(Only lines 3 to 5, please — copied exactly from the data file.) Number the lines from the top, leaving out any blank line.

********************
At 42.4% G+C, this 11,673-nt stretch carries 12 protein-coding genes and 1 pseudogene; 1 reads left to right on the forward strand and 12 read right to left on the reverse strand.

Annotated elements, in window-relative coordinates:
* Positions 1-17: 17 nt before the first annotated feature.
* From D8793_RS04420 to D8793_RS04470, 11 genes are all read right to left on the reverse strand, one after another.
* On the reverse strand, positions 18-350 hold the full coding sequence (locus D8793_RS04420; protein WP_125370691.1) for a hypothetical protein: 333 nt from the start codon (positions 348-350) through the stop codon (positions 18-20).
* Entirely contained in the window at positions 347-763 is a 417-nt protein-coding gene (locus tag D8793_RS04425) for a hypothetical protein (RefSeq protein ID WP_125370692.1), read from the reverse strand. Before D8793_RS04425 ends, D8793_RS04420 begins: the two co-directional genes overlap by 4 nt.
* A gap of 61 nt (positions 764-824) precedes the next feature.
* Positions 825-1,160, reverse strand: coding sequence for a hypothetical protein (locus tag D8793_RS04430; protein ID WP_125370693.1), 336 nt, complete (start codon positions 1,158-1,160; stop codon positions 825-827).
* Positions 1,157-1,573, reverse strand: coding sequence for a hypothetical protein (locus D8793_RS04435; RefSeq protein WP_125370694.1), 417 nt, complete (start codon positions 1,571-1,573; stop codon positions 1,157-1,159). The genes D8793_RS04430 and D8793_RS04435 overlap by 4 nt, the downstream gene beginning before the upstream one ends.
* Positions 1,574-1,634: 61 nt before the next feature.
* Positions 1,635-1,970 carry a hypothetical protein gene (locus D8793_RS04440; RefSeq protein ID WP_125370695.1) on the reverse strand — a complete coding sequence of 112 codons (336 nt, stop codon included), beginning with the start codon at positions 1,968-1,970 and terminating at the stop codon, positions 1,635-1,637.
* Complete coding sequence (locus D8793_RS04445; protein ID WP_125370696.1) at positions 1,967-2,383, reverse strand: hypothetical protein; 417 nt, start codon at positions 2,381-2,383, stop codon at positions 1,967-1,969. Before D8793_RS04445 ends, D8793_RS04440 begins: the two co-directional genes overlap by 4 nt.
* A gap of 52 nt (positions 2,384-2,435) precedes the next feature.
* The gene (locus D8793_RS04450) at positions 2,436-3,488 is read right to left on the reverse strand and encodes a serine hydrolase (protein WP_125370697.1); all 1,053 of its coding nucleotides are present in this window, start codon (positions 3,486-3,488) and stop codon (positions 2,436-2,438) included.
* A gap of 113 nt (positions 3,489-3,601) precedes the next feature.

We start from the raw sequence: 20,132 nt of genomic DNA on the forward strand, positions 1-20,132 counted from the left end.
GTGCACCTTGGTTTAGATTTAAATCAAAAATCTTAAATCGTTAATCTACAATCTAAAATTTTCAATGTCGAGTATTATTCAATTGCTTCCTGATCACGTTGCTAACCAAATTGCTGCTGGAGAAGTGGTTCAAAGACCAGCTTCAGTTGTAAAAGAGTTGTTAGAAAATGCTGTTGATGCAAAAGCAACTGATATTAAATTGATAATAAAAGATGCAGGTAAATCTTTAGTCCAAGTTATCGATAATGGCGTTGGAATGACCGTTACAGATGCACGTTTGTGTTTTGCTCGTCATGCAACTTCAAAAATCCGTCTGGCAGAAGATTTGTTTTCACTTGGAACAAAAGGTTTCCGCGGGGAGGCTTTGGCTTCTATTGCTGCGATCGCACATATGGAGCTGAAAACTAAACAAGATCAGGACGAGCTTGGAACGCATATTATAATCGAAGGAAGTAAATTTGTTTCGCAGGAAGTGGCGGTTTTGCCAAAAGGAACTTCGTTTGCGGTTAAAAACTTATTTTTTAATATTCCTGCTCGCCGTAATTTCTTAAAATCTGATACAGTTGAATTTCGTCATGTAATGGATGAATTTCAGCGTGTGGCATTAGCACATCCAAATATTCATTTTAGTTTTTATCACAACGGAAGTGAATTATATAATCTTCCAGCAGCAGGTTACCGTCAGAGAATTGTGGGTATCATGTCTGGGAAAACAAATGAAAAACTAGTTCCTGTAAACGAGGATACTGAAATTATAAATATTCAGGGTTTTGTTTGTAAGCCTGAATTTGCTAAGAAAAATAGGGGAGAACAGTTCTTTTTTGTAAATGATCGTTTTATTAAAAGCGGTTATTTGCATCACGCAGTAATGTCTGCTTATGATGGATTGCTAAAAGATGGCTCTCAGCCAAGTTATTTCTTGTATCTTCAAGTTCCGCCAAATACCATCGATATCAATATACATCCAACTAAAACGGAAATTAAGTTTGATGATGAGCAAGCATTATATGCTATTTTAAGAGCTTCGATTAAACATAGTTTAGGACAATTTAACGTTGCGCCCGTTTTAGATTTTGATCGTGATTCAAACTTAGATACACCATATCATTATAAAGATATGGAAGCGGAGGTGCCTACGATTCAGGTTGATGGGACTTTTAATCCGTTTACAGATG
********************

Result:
* Positions 1-17: 17 nt before the first annotated feature.
* From D8793_RS04420 to D8793_RS04470, 11 genes are all read right to left on the reverse strand, one after another.
* On the reverse strand, positions 18-350 hold the full coding sequence (locus D8793_RS04420; protein WP_125370691.1) for a hypothetical protein: 333 nt from the start codon (positions 348-350) through the stop codon (positions 18-20).